Digital Daily Dozen 01/29/2014

The US and UK have infiltrated mobile software for details about users’ comings and goings and social affiliations. Among the so-called leaky apps with the greatest privacy perils are Google Plus, Pinterest’s online bulletin board and “Candy Crush Saga,” the most popular game on Facebook, according to Zscaler.


In 2014, President Obama should pursue policies guaranteeing an open, free-market Internet. Instead of waiting out the international blowback from Edward Snowden’s NSA revelations, the President needs to lead a new strategy against those governments who want to regulate the way the global Internet is run.

FCC Chair Tom Wheeler is tipping his hand a bit more on net neutrality. While Wheeler wouldn’t say outright how he intends to respond to a recent court decision overturning his agency’s rule barring Internet providers from blocking Web traffic, he appears to be leaning toward using the FCC’s existing legal authority to regulate.

Pair of Los Angeles TV Stations Agree to Channel-Sharing Test

CTIA: The Wireless Association says it has enlisted a pair of Los Angeles TV stations in a proposed spectrum-sharing pilot project to demonstrate that TV stations can share spectrum and remain a going concern. The stations are noncommercial KLCS and bilingual, Latino-themed LATV Network station KJLA.

IAB Explores Alternatives To Cookies

The volume of cookies set by third parties has surged, thanks largely to the boom in ad tech. That growth in cookies has resulted in “limitations” to the mechanism, according to the Interactive Advertising Bureau, which just issued a report that explores challenges posed by cookies and alternatives to them.

Cybercrooks use stolen consumer data hour-to-hour

While the big data breaches at Target, Neiman Marcus and Michaels have drawn heavy news coverage, the everyday machinations of various specialists in the cyberunderground remain out of sight and out of mind to most people. News flash: the cashing in of stolen consumer data carries on every hour of the day.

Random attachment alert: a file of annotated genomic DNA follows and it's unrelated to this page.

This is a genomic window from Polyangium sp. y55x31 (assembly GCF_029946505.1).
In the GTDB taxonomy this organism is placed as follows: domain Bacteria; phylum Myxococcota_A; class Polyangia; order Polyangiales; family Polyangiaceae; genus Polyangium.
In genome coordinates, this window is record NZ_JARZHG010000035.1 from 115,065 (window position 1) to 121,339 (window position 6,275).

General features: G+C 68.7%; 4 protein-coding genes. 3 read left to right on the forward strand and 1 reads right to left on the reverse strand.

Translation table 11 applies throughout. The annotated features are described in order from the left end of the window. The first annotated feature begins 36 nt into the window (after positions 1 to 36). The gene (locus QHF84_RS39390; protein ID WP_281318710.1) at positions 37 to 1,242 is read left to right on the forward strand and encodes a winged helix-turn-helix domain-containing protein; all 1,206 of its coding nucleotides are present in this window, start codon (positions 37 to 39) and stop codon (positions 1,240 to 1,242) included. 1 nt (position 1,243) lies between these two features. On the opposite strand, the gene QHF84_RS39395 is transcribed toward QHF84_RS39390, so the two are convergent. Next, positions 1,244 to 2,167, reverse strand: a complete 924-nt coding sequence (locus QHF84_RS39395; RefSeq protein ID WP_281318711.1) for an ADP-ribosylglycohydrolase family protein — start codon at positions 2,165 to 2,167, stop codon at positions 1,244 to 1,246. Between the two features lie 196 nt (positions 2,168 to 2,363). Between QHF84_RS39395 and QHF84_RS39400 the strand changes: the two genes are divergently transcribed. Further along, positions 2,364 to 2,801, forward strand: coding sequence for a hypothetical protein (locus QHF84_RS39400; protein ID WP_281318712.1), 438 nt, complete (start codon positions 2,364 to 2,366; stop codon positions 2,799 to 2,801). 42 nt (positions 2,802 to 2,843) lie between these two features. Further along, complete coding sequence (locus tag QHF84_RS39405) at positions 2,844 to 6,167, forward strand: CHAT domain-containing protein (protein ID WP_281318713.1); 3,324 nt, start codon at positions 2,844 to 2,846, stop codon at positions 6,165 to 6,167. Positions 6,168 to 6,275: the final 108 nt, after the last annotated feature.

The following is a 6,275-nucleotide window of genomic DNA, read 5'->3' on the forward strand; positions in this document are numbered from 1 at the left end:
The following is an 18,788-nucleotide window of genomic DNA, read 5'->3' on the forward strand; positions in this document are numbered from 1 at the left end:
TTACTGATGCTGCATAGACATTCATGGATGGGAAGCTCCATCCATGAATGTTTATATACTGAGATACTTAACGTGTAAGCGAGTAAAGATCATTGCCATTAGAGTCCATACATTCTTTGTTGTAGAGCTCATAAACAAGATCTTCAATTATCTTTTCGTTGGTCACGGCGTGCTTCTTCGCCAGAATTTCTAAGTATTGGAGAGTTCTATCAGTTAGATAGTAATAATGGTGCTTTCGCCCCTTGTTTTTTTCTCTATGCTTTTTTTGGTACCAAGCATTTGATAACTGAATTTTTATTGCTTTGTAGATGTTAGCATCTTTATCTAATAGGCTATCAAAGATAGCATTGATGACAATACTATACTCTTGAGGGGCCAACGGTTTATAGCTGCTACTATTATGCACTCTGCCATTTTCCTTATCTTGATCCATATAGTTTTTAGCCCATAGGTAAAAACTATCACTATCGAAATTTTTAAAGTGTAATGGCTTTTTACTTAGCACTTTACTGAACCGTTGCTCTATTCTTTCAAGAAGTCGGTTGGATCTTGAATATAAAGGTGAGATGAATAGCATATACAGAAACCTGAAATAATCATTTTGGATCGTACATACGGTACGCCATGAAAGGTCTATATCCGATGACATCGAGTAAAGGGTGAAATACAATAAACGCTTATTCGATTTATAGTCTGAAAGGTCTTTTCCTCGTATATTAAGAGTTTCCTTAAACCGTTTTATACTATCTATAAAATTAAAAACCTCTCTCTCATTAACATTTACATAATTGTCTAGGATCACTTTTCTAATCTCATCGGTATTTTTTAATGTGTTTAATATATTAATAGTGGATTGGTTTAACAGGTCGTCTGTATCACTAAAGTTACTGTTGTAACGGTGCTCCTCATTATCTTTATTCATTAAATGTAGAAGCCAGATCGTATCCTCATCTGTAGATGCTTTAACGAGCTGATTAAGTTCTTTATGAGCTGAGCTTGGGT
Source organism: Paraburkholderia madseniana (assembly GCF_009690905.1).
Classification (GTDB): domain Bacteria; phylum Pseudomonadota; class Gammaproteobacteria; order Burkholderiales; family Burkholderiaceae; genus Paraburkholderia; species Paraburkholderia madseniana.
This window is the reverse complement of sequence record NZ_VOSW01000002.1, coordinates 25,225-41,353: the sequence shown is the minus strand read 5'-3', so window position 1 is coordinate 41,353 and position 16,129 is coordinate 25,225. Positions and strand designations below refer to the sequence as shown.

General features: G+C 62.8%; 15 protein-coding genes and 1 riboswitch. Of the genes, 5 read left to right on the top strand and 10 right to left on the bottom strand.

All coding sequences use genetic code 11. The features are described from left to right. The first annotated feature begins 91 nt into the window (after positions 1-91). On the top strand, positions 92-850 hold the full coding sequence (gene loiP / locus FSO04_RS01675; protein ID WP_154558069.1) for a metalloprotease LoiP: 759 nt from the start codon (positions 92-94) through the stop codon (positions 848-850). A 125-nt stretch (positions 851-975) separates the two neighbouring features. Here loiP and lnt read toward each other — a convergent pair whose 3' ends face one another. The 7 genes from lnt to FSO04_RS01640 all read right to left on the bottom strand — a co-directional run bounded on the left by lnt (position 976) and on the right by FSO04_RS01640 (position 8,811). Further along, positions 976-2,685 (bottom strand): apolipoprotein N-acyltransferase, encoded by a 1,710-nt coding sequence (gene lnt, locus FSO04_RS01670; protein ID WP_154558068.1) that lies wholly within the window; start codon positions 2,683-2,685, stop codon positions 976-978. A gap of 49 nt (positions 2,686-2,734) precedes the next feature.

First-and-10 for tech in the classroom (Commentary)

Analysts are famous for “reading between the lines” of company earnings reports. But it doesn’t take years of experience to connect two points in Apple Chief Financial Officer Peter Oppenheimer’s remarks yesterday about iPads to get a glimpse of our future classrooms.

Brace yourself for flood of new domain names

Brace yourself. The Internet is about to get a lot busier and more cluttered. The Internet addresses that we are accustomed to using — .com, .net and .edu – will be getting a lot of company next week.

Study: Big Media Gambling on Future in Digital
Some 70% of advertisers, broadcasters, studios, publishers and other entertainment companies are willing to accept losses in their traditional businesses if it means setting themselves up for long-term digital growth, according to a report by EY. “Making all this real is hard.”

Google to Pay ‘Millions’ for Infringing Old Patents
Vringo, a tiny company that in 2011 purchased some patents from Lycos, an old search engine, has used those patents to sue Google. Vringo just got the payout it was looking for — a 1.36% running royalty on U.S.-based revenue from AdWords, Google’s flagship program.

House Judiciary Ponders Fair Use

Just what was and wasn’t a transformative work in terms of fair use protections was a hot topic Tuesday in a House Judiciary Subcommittee on Courts, Intellectual Property and the Internet hearing on that carve-out from copyright protections. The witnesses had much to say on both sides of the debate.

New York ponders “BitLicense” for virtual currency

The people who oversee Wall Street are turning their attention to Bitcoin in a big way — there’s calls for a license system, but regulators have few details for now.

GOP senators to feds: Leave the Internet alone

Federal regulations threaten to strangle the growth of the Internet economy, Republican lawmakers warned. Sen. John Thune, the Senate Commerce Committee’s top ranking Republican and co-chair of the Congressional Internet Caucus, challenged federal officials to stop meddling online.

The Digital Daily Dozen is distributed weekdays (usually) by Dom Caristi as a service of the BSU Digital Policy Institute. The articles are culled from various e-newsletters. The content is not original – only their compilation in this mailing is.